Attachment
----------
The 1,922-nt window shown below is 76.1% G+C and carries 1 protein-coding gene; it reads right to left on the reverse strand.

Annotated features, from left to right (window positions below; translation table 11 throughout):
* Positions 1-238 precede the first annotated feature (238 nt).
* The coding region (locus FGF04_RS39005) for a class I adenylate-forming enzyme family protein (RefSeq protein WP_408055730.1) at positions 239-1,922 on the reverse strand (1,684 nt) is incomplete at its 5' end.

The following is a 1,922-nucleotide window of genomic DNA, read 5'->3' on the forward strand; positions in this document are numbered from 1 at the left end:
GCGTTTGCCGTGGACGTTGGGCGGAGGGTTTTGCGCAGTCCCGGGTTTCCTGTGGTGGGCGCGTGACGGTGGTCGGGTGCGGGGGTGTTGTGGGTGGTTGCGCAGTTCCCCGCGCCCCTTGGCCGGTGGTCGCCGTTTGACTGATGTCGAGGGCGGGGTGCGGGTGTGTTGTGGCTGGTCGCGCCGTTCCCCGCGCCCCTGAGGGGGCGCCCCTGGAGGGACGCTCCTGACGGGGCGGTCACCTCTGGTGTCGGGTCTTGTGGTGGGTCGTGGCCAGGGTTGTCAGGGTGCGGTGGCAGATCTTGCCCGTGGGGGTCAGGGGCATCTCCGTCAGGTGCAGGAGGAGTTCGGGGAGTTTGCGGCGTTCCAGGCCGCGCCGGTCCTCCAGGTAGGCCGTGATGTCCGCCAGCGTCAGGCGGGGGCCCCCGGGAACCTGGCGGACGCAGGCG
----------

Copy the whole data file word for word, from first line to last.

The 1,922-nt window shown below is 76.1% G+C and carries 1 protein-coding gene; it reads right to left on the reverse strand.

Annotated features, from left to right (window positions below; translation table 11 throughout):
* Positions 1-238 precede the first annotated feature (238 nt).
* The coding region (locus FGF04_RS39005) for a class I adenylate-forming enzyme family protein (RefSeq protein WP_408055730.1) at positions 239-1,922 on the reverse strand (1,684 nt) is incomplete at its 5' end.

The following is a 1,922-nucleotide window of genomic DNA, read 5'->3' on the forward strand; positions in this document are numbered from 1 at the left end:
GCGTTTGCCGTGGACGTTGGGCGGAGGGTTTTGCGCAGTCCCGGGTTTCCTGTGGTGGGCGCGTGACGGTGGTCGGGTGCGGGGGTGTTGTGGGTGGTTGCGCAGTTCCCCGCGCCCCTTGGCCGGTGGTCGCCGTTTGACTGATGTCGAGGGCGGGGTGCGGGTGTGTTGTGGCTGGTCGCGCCGTTCCCCGCGCCCCTGAGGGGGCGCCCCTGGAGGGACGCTCCTGACGGGGCGGTCACCTCTGGTGTCGGGTCTTGTGGTGGGTCGTGGCCAGGGTTGTCAGGGTGCGGTGGCAGATCTTGCCCGTGGGGGTCAGGGGCATCTCCGTCAGGTGCAGGAGGAGTTCGGGGAGTTTGCGGCGTTCCAGGCCGCGCCGGTCCTCCAGGTAGGCCGTGATGTCCGCCAGCGTCAGGCGGGGGCCCCCGGGAACCTGGCGGACGCAGGCG